Q. You've sold 1,000,000 copies of your book and don't have to worry about working for a while. What does the future look like for the world's luckiest vegan author?

Oooh, I like the way you think! First, trip to Paris during which I’ll beg you to show me all the great places to eat around town, and we will drink all of the Champagne. All of it. Remorselessly. I know it’s a little cliche to say that I’d travel more, but I really would!

5 comments:

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  2. Thanks so much for the chance to do this, Aurelia! Such fun and you're so very kind!! xo

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    1. Avec plaisir, E! Thanks for being an awesome ambassador for veganism! xoxo

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  3. Nice interview, however I do take issue with Elizabeth's sanguine view of the availability of decent food.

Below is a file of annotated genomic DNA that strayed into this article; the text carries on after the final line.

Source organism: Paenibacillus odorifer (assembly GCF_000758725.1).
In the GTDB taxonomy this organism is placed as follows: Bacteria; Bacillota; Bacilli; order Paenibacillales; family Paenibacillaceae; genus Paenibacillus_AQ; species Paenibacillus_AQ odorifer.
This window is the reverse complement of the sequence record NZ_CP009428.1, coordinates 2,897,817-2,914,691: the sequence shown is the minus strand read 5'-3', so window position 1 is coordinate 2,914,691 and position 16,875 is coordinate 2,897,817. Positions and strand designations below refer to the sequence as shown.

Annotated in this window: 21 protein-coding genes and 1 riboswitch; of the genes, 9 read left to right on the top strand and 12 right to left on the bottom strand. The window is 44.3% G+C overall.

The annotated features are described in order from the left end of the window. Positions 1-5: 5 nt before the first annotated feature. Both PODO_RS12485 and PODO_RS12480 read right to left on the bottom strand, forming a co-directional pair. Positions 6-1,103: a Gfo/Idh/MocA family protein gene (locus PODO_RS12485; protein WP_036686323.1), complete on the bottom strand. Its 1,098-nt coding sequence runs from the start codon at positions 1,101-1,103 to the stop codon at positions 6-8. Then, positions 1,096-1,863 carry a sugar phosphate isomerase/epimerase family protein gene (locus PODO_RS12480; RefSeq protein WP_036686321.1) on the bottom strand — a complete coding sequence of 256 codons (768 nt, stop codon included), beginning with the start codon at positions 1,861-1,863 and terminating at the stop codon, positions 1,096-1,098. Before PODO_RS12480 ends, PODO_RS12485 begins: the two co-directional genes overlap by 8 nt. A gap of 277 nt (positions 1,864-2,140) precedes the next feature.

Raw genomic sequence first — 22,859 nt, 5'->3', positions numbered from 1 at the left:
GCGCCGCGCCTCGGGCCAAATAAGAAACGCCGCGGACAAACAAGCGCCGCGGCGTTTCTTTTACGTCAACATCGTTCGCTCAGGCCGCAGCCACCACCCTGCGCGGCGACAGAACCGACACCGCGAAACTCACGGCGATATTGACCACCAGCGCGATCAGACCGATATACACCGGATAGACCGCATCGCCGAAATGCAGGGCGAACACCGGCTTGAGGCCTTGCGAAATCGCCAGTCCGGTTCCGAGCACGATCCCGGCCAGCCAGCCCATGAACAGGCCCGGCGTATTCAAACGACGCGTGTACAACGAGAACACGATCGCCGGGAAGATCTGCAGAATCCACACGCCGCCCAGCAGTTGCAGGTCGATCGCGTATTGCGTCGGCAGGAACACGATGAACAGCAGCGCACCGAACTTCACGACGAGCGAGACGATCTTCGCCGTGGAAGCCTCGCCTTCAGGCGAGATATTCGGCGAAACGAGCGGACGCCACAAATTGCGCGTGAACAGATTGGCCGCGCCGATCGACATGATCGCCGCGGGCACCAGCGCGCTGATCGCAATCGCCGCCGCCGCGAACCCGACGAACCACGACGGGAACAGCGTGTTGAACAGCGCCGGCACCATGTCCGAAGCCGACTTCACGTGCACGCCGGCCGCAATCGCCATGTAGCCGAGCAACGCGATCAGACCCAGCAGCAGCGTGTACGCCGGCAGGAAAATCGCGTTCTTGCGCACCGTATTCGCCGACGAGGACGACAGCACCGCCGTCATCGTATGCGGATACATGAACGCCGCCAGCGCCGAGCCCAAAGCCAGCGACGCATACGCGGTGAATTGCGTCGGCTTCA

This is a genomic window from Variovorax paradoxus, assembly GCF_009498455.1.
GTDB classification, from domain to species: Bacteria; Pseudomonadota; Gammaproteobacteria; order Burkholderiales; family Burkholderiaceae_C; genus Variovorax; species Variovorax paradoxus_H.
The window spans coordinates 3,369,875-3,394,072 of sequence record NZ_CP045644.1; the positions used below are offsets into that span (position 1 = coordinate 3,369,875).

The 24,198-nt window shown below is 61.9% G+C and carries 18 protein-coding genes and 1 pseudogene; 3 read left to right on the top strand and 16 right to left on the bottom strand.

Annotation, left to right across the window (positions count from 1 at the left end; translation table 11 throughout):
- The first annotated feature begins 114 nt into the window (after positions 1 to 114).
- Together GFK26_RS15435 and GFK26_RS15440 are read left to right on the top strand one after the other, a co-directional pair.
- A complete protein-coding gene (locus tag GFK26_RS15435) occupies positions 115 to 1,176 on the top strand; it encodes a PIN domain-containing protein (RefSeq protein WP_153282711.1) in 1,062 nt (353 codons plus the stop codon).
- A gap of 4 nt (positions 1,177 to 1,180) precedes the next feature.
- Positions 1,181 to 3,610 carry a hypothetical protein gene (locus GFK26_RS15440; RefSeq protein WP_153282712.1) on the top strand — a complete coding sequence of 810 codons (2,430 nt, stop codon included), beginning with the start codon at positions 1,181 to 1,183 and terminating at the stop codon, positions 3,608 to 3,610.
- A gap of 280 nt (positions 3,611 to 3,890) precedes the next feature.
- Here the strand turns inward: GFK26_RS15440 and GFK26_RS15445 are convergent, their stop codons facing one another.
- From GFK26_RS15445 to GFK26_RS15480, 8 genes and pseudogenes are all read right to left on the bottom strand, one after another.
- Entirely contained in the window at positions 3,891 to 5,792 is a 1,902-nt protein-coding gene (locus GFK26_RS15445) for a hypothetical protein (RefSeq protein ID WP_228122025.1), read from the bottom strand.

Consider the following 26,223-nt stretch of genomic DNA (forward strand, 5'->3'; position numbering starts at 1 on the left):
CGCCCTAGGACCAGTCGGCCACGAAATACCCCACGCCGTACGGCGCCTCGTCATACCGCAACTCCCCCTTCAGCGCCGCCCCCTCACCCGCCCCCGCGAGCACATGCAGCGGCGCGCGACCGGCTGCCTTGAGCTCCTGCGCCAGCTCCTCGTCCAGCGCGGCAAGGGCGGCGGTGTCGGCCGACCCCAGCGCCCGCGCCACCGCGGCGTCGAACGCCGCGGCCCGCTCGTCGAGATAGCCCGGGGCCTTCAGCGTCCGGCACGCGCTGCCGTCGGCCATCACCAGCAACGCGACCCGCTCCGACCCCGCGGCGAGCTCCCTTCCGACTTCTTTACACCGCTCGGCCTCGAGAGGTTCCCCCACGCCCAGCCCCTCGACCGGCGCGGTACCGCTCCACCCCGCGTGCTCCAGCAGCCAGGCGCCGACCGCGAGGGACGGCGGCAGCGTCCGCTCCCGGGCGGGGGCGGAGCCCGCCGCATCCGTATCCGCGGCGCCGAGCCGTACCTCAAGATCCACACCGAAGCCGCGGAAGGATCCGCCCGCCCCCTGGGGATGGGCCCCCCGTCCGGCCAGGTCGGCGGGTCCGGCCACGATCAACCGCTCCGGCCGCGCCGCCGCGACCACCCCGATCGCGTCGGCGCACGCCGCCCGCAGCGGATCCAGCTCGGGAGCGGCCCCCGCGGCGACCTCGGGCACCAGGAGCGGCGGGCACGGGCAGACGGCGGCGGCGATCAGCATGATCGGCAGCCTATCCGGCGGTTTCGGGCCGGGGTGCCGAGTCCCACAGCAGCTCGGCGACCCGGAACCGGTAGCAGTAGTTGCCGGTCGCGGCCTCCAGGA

Aside from the fact that gas station food is vegan, it is also highly processed, GM, and poisonous.

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  4. Hi, Frank! Having worked with E for years, I can say unequivocally that she's not a junk-food vegan nor does she advocate eating crap in general, but you wouldn't know that from this casual interview. I asked about Nutter Butters because a lot of folks who are considering dietary change for non-health reasons (animals, the environment) are anxious about giving up favorite foods and being resigned to "just eating kale." We longtime vegans know that kale--and brown rice, veggies, beans, tempeh, etc.--are the bomb-diggity, but it's good to have "transitional foods" on your radar when you're a newbie. xoxo